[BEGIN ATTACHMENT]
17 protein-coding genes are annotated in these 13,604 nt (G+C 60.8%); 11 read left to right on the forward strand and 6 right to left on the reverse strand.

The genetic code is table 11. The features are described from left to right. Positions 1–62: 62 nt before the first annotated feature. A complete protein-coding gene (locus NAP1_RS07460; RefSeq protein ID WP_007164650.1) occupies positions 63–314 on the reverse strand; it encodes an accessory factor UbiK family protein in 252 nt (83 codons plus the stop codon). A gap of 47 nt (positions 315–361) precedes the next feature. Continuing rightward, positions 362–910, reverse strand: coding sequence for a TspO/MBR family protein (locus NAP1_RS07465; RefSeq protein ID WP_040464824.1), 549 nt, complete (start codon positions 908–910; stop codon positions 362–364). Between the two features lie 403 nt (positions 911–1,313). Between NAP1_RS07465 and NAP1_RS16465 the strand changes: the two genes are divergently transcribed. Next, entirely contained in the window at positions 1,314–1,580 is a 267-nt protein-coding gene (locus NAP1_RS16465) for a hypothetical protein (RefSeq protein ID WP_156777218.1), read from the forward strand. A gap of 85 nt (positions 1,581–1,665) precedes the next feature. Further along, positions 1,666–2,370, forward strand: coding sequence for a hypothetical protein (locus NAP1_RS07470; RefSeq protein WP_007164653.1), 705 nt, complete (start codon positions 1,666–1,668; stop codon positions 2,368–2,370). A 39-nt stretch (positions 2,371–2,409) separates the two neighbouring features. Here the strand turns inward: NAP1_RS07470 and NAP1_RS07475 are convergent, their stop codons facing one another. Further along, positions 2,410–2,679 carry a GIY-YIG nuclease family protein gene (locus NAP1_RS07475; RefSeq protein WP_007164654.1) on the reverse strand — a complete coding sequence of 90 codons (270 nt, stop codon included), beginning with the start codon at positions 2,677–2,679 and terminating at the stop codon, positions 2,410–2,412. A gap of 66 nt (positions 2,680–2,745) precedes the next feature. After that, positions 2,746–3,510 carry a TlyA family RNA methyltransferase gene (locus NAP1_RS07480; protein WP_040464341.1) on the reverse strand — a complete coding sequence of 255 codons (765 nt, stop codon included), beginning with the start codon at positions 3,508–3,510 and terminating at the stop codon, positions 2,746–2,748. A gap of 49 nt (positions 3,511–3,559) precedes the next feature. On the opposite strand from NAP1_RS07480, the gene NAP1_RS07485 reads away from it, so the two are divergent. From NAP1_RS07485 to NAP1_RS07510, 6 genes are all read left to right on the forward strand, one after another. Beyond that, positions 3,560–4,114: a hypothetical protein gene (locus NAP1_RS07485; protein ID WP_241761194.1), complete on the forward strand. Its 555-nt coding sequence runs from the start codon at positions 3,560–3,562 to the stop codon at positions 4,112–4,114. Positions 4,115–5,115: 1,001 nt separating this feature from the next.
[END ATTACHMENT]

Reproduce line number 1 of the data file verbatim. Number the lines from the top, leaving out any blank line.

17 protein-coding genes are annotated in these 13,604 nt (G+C 60.8%); 11 read left to right on the forward strand and 6 right to left on the reverse strand.